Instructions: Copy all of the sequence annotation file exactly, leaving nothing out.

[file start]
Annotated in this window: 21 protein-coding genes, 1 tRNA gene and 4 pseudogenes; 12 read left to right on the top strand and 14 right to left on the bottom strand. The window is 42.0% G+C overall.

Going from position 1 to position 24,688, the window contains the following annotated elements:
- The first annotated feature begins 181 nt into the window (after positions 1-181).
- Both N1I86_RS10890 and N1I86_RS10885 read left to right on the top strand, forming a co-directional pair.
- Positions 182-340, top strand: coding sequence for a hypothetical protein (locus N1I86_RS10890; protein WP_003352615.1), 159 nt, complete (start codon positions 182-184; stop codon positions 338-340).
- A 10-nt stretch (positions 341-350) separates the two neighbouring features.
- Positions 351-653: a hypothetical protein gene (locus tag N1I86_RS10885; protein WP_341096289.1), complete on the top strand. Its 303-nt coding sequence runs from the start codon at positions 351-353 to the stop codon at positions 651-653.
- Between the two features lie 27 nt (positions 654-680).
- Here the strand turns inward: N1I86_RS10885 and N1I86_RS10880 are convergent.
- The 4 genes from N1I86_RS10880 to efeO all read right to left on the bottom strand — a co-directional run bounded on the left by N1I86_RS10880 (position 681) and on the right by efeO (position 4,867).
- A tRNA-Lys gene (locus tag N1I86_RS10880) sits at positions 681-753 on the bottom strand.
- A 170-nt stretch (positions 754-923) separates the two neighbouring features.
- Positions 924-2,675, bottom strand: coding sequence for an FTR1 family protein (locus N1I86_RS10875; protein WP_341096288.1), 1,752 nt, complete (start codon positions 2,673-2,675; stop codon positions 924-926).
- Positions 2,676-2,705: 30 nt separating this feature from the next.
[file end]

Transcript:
Annotated in this window: 21 protein-coding genes, 1 tRNA gene and 4 pseudogenes; 12 read left to right on the top strand and 14 right to left on the bottom strand. The window is 42.0% G+C overall.

Going from position 1 to position 24,688, the window contains the following annotated elements:
- The first annotated feature begins 181 nt into the window (after positions 1-181).
- Both N1I86_RS10890 and N1I86_RS10885 read left to right on the top strand, forming a co-directional pair.
- Positions 182-340, top strand: coding sequence for a hypothetical protein (locus N1I86_RS10890; protein WP_003352615.1), 159 nt, complete (start codon positions 182-184; stop codon positions 338-340).
- A 10-nt stretch (positions 341-350) separates the two neighbouring features.
- Positions 351-653: a hypothetical protein gene (locus tag N1I86_RS10885; protein WP_341096289.1), complete on the top strand. Its 303-nt coding sequence runs from the start codon at positions 351-353 to the stop codon at positions 651-653.
- Between the two features lie 27 nt (positions 654-680).
- Here the strand turns inward: N1I86_RS10885 and N1I86_RS10880 are convergent.
- The 4 genes from N1I86_RS10880 to efeO all read right to left on the bottom strand — a co-directional run bounded on the left by N1I86_RS10880 (position 681) and on the right by efeO (position 4,867).
- A tRNA-Lys gene (locus tag N1I86_RS10880) sits at positions 681-753 on the bottom strand.
- A 170-nt stretch (positions 754-923) separates the two neighbouring features.
- Positions 924-2,675, bottom strand: coding sequence for an FTR1 family protein (locus N1I86_RS10875; protein WP_341096288.1), 1,752 nt, complete (start codon positions 2,673-2,675; stop codon positions 924-926).
- Positions 2,676-2,705: 30 nt separating this feature from the next.